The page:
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She Is Staying In Afghanistan To Ensure Women's Gains Aren't Lost Under Taliban Rule

Internally displaced Afghan women, who fled from the northern province due to battle between Taliban and Afghan security forces, gather at Shahr-e-Naw Park in Kabul on August 13, 2021.
Internally displaced Afghan women, who fled from the northern province due to battle between Taliban and Afghan security forces, gather at Shahr-e-Naw Park in Kabul on August 13, 2021.

From 1996 to 2001, when the Taliban previously held power in Afghanistan, women and girls were denied basic rights, such as the ability to go to school, hold a job outside the home or travel unescorted.

Many are concerned that with the Taliban once again in control, the rights of women in the country will once again be denied. For their part, the Taliban have encouraged women to join the new government and declared amnesty across the country. However, many Afghans remain skeptical.

NPR's A Martínez spoke with Mahbooba Seraj, founder of the Afghan Women's Network. Seraj says there's "so much uncertainty that I honestly cannot tell you whether we are coming or going, what's going to happen, whether we're going to be alive tomorrow. ... We have absolutely no idea what's happening."

Seraj is staying in Afghanistan, she says, because she wants to protect the women and girls she's responsible for — but also because it is her country and "I don't want anybody to force me this time to get out of this land."

Below are excerpts from our conversation with Seraj, but this is one of those conversations best heard: You can do that here.

Fully veiled women walk past a billboard put up on the wall of a beauty salon in Kabul on August 7, 2021.
Sajjad Hussain / AFP via Getty Images
Women on Aug. 7 walk past a billboard put up on the wall of a beauty salon in Kabul.

"Not going to hide"

"I am responsible for a group of women and girls in Afghanistan belonging to a category of women that have been hurt — they have been abused and used all their lives," Seraj explains. "They have been under my protection for the longest time. And I am still around because I don't know what to do with them."

Seraj says because she can't get these women out of the country and won't put them on the street, she stays to "keep some law and order" in place.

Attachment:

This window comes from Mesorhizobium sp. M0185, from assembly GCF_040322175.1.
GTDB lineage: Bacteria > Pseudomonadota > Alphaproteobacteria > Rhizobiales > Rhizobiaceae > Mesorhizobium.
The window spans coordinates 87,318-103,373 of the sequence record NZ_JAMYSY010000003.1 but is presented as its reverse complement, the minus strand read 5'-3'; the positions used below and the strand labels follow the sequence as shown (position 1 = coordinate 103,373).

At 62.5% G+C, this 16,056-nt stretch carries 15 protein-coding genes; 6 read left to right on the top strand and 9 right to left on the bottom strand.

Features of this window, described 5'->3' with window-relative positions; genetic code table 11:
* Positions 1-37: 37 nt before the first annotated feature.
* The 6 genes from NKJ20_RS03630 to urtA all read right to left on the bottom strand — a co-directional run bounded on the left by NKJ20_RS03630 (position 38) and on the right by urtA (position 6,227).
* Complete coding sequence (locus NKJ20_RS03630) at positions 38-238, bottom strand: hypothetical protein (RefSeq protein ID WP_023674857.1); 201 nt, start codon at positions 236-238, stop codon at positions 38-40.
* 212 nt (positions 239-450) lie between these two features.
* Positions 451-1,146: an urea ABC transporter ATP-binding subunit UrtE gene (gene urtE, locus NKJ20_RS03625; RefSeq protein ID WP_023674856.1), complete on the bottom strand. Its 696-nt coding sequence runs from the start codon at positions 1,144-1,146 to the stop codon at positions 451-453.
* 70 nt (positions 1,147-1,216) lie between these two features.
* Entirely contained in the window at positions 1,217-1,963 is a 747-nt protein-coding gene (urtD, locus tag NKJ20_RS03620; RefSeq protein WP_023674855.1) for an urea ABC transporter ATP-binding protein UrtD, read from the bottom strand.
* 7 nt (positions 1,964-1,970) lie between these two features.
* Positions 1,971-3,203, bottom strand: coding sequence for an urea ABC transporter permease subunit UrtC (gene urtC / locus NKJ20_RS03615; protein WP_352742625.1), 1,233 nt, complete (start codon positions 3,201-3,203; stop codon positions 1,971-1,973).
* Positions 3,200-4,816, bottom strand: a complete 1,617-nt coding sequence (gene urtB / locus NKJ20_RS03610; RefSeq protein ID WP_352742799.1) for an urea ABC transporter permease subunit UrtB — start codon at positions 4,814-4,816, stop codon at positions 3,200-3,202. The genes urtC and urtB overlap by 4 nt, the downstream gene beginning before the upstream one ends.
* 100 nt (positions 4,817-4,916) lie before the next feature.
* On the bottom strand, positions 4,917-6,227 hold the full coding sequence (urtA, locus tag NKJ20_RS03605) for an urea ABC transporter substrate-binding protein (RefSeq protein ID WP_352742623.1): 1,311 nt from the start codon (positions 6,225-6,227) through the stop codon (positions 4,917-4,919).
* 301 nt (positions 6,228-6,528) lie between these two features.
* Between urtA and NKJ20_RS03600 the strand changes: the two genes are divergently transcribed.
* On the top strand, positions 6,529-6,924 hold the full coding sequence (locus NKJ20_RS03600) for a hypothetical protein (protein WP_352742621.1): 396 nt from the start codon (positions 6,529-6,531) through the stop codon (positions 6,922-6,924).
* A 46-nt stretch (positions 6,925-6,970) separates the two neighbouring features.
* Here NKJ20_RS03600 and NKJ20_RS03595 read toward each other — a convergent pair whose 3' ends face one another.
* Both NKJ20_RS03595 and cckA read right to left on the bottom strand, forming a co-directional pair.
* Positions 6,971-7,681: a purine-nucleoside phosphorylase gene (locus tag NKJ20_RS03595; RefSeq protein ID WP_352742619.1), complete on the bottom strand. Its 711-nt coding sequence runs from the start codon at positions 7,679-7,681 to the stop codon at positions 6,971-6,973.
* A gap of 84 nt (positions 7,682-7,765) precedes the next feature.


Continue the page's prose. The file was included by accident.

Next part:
She has been telling the women in her care to avoid worrying — "because there's nothing you can do by worrying." Instead, she urges them to keep calm, pray, breathe and "let us keep our heads high up and our senses around us."

What she can't say is what lies ahead for her, for these women or for all the women of Afghanistan.

"I have been working in this country for the past 20 years. This is what we do. This is our job," Seraj says. "We look after the women. We look after the children. We dug wells; we teach people how to look after their health ... how to look after the health of their children. We try to have schools that can teach them. There is nothing that I am ashamed of doing for this country."

Seraj says she's "not going to hide anything from anyone."

"I was born and raised in this country," Seraj told us. "And I'm going to stay in this country, and I don't want anybody to force me this time to get out of this land."

"The world left us"

Seraj told Martínez she feels so abandoned by the U.S. and at the moment she cannot talk about it without wanting to scream:

"I am sorry — I am like so, so upset because of the way it was done. I am not saying they should've stayed with us and hold our hands for eternity. No. But the way they did [this] was wrong."

She says she feels like "the world left us like a hot potato."

"They dropped us and we are where we are. So now we should really stand up for what we believe. We should really work hard."

Before she can believe the Taliban's calls for a more inclusive government, Seraj says, she needs to see action.

"They have said these things quite often lately, but we want them to actually do it and see how they're going to be dealing with us," says Seraj. "What they're going to allow us to do, whether our girls can go to school, whether our women can go to work ... they have to allow us to do that. Then once I see it, then I will believe."


Her message to Americans

Seraj also shared with Martinez a message for Americans watching what's happening in Afghanistan.

We've posted it here in full:
"Please, as Americans, you have a country that has laws — you are a democratic nation. Don't allow your government to use you by taking you by the nose and directing [the country in] any direction that they want. Don't allow that to be done to you as people. Please don't allow it. You're much greater, much bigger and much more powerful than that.

"Make sure that when you get involved in a country, when you do something for a country, when you get involved in a situation like Afghanistan, the way you went there — make sure that your government doesn't lie to you. Because your government has been lying to you from Day 1 about this. All the way. They've been lying to you so much that they don't even know what is the truth anymore.

"So please tell them that, please. That's not who they are. Americans are amazing people."


This story originally ran on the Morning Edition live blog.

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